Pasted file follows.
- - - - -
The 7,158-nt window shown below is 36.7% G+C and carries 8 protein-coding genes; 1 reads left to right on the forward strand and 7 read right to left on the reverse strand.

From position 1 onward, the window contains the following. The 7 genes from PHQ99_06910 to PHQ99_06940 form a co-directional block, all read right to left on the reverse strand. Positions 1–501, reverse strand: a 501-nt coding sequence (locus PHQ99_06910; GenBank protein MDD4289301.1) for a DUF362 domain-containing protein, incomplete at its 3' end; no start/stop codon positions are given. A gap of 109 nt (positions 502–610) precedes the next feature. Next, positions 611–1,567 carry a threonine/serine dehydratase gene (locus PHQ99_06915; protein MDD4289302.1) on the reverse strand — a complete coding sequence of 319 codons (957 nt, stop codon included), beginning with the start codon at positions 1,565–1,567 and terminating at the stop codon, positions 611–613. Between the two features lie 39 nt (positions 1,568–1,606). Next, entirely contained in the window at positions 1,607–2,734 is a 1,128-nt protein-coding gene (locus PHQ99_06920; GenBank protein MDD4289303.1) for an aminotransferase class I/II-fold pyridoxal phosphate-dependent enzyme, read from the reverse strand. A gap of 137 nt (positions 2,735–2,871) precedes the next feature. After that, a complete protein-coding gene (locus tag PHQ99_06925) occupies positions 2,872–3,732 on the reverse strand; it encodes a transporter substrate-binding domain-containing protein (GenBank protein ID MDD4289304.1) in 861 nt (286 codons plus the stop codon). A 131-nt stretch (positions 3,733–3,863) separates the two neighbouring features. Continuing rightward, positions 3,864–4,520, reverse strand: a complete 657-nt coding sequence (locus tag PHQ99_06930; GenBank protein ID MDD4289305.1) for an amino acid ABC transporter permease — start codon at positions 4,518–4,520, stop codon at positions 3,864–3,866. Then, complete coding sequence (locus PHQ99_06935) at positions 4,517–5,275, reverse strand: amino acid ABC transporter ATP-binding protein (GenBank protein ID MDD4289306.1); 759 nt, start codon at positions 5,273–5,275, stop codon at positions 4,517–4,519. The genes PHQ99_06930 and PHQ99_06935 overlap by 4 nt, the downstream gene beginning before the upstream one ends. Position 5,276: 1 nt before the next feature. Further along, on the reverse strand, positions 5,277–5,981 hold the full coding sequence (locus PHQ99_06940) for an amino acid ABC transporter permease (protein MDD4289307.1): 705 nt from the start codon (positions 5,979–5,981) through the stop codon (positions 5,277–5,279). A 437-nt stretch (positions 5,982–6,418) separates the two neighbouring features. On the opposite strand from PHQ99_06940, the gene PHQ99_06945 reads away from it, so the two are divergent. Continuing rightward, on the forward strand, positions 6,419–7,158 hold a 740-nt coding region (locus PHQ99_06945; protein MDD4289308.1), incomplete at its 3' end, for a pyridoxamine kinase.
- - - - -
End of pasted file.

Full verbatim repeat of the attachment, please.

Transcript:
The 7,158-nt window shown below is 36.7% G+C and carries 8 protein-coding genes; 1 reads left to right on the forward strand and 7 read right to left on the reverse strand.

From position 1 onward, the window contains the following. The 7 genes from PHQ99_06910 to PHQ99_06940 form a co-directional block, all read right to left on the reverse strand. Positions 1–501, reverse strand: a 501-nt coding sequence (locus PHQ99_06910; GenBank protein MDD4289301.1) for a DUF362 domain-containing protein, incomplete at its 3' end; no start/stop codon positions are given. A gap of 109 nt (positions 502–610) precedes the next feature. Next, positions 611–1,567 carry a threonine/serine dehydratase gene (locus PHQ99_06915; protein MDD4289302.1) on the reverse strand — a complete coding sequence of 319 codons (957 nt, stop codon included), beginning with the start codon at positions 1,565–1,567 and terminating at the stop codon, positions 611–613. Between the two features lie 39 nt (positions 1,568–1,606). Next, entirely contained in the window at positions 1,607–2,734 is a 1,128-nt protein-coding gene (locus PHQ99_06920; GenBank protein MDD4289303.1) for an aminotransferase class I/II-fold pyridoxal phosphate-dependent enzyme, read from the reverse strand. A gap of 137 nt (positions 2,735–2,871) precedes the next feature. After that, a complete protein-coding gene (locus tag PHQ99_06925) occupies positions 2,872–3,732 on the reverse strand; it encodes a transporter substrate-binding domain-containing protein (GenBank protein ID MDD4289304.1) in 861 nt (286 codons plus the stop codon). A 131-nt stretch (positions 3,733–3,863) separates the two neighbouring features. Continuing rightward, positions 3,864–4,520, reverse strand: a complete 657-nt coding sequence (locus tag PHQ99_06930; GenBank protein ID MDD4289305.1) for an amino acid ABC transporter permease — start codon at positions 4,518–4,520, stop codon at positions 3,864–3,866. Then, complete coding sequence (locus PHQ99_06935) at positions 4,517–5,275, reverse strand: amino acid ABC transporter ATP-binding protein (GenBank protein ID MDD4289306.1); 759 nt, start codon at positions 5,273–5,275, stop codon at positions 4,517–4,519. The genes PHQ99_06930 and PHQ99_06935 overlap by 4 nt, the downstream gene beginning before the upstream one ends. Position 5,276: 1 nt before the next feature. Further along, on the reverse strand, positions 5,277–5,981 hold the full coding sequence (locus PHQ99_06940) for an amino acid ABC transporter permease (protein MDD4289307.1): 705 nt from the start codon (positions 5,979–5,981) through the stop codon (positions 5,277–5,279). A 437-nt stretch (positions 5,982–6,418) separates the two neighbouring features. On the opposite strand from PHQ99_06940, the gene PHQ99_06945 reads away from it, so the two are divergent. Continuing rightward, on the forward strand, positions 6,419–7,158 hold a 740-nt coding region (locus PHQ99_06945; protein MDD4289308.1), incomplete at its 3' end, for a pyridoxamine kinase.